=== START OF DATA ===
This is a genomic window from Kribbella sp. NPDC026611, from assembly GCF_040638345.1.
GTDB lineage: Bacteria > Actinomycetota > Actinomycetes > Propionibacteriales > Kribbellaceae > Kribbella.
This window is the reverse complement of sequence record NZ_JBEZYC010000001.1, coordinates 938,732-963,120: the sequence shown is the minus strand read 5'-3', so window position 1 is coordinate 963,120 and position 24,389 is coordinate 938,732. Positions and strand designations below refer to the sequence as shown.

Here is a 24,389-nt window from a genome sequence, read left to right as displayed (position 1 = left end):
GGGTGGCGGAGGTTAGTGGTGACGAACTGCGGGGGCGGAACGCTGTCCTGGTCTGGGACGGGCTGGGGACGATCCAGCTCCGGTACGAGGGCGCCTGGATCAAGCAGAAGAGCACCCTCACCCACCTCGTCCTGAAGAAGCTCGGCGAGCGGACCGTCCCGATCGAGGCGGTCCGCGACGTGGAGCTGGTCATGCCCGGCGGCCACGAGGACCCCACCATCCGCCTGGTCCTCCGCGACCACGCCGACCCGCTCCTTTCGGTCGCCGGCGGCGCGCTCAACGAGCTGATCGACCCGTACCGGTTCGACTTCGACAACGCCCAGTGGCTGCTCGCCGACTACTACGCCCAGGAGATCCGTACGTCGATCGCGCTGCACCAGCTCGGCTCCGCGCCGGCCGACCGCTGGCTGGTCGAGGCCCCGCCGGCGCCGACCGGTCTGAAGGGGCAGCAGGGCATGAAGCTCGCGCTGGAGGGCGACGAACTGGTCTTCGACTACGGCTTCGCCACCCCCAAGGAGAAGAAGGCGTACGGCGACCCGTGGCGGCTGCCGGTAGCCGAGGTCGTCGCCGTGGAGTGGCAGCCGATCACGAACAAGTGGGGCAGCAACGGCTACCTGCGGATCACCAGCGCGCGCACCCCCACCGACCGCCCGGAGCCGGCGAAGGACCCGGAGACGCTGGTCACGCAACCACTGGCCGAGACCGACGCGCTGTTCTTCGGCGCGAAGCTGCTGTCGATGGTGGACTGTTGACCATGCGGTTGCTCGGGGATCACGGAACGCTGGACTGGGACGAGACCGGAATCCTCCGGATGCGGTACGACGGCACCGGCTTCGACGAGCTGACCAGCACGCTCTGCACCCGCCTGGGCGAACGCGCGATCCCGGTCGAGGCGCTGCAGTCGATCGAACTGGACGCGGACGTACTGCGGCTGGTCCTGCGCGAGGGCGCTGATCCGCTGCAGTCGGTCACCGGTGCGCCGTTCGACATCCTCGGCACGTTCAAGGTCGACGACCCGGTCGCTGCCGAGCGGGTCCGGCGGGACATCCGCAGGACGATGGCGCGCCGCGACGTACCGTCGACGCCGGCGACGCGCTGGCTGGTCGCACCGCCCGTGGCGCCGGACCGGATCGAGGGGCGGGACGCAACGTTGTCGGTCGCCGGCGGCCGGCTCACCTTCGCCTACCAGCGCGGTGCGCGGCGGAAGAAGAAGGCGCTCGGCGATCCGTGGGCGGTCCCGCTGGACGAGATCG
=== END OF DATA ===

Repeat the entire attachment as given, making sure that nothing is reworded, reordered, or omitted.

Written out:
This is a genomic window from Kribbella sp. NPDC026611, from assembly GCF_040638345.1.
GTDB lineage: Bacteria > Actinomycetota > Actinomycetes > Propionibacteriales > Kribbellaceae > Kribbella.
This window is the reverse complement of sequence record NZ_JBEZYC010000001.1, coordinates 938,732-963,120: the sequence shown is the minus strand read 5'-3', so window position 1 is coordinate 963,120 and position 24,389 is coordinate 938,732. Positions and strand designations below refer to the sequence as shown.

Here is a 24,389-nt window from a genome sequence, read left to right as displayed (position 1 = left end):
GGGTGGCGGAGGTTAGTGGTGACGAACTGCGGGGGCGGAACGCTGTCCTGGTCTGGGACGGGCTGGGGACGATCCAGCTCCGGTACGAGGGCGCCTGGATCAAGCAGAAGAGCACCCTCACCCACCTCGTCCTGAAGAAGCTCGGCGAGCGGACCGTCCCGATCGAGGCGGTCCGCGACGTGGAGCTGGTCATGCCCGGCGGCCACGAGGACCCCACCATCCGCCTGGTCCTCCGCGACCACGCCGACCCGCTCCTTTCGGTCGCCGGCGGCGCGCTCAACGAGCTGATCGACCCGTACCGGTTCGACTTCGACAACGCCCAGTGGCTGCTCGCCGACTACTACGCCCAGGAGATCCGTACGTCGATCGCGCTGCACCAGCTCGGCTCCGCGCCGGCCGACCGCTGGCTGGTCGAGGCCCCGCCGGCGCCGACCGGTCTGAAGGGGCAGCAGGGCATGAAGCTCGCGCTGGAGGGCGACGAACTGGTCTTCGACTACGGCTTCGCCACCCCCAAGGAGAAGAAGGCGTACGGCGACCCGTGGCGGCTGCCGGTAGCCGAGGTCGTCGCCGTGGAGTGGCAGCCGATCACGAACAAGTGGGGCAGCAACGGCTACCTGCGGATCACCAGCGCGCGCACCCCCACCGACCGCCCGGAGCCGGCGAAGGACCCGGAGACGCTGGTCACGCAACCACTGGCCGAGACCGACGCGCTGTTCTTCGGCGCGAAGCTGCTGTCGATGGTGGACTGTTGACCATGCGGTTGCTCGGGGATCACGGAACGCTGGACTGGGACGAGACCGGAATCCTCCGGATGCGGTACGACGGCACCGGCTTCGACGAGCTGACCAGCACGCTCTGCACCCGCCTGGGCGAACGCGCGATCCCGGTCGAGGCGCTGCAGTCGATCGAACTGGACGCGGACGTACTGCGGCTGGTCCTGCGCGAGGGCGCTGATCCGCTGCAGTCGGTCACCGGTGCGCCGTTCGACATCCTCGGCACGTTCAAGGTCGACGACCCGGTCGCTGCCGAGCGGGTCCGGCGGGACATCCGCAGGACGATGGCGCGCCGCGACGTACCGTCGACGCCGGCGACGCGCTGGCTGGTCGCACCGCCCGTGGCGCCGGACCGGATCGAGGGGCGGGACGCAACGTTGTCGGTCGCCGGCGGCCGGCTCACCTTCGCCTACCAGCGCGGTGCGCGGCGGAAGAAGAAGGCGCTCGGCGATCCGTGGGCGGTCCCGCTGGACGAGATCG